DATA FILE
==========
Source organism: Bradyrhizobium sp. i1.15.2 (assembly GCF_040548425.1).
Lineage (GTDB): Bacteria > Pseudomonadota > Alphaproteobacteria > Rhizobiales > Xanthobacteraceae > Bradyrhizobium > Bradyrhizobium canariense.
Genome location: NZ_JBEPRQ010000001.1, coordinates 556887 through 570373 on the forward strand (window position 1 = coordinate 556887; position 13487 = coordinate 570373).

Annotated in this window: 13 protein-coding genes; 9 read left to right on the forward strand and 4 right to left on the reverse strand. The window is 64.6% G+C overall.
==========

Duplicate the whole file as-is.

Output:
Source organism: Bradyrhizobium sp. i1.15.2 (assembly GCF_040548425.1).
Lineage (GTDB): Bacteria > Pseudomonadota > Alphaproteobacteria > Rhizobiales > Xanthobacteraceae > Bradyrhizobium > Bradyrhizobium canariense.
Genome location: NZ_JBEPRQ010000001.1, coordinates 556887 through 570373 on the forward strand (window position 1 = coordinate 556887; position 13487 = coordinate 570373).

Annotated in this window: 13 protein-coding genes; 9 read left to right on the forward strand and 4 right to left on the reverse strand. The window is 64.6% G+C overall.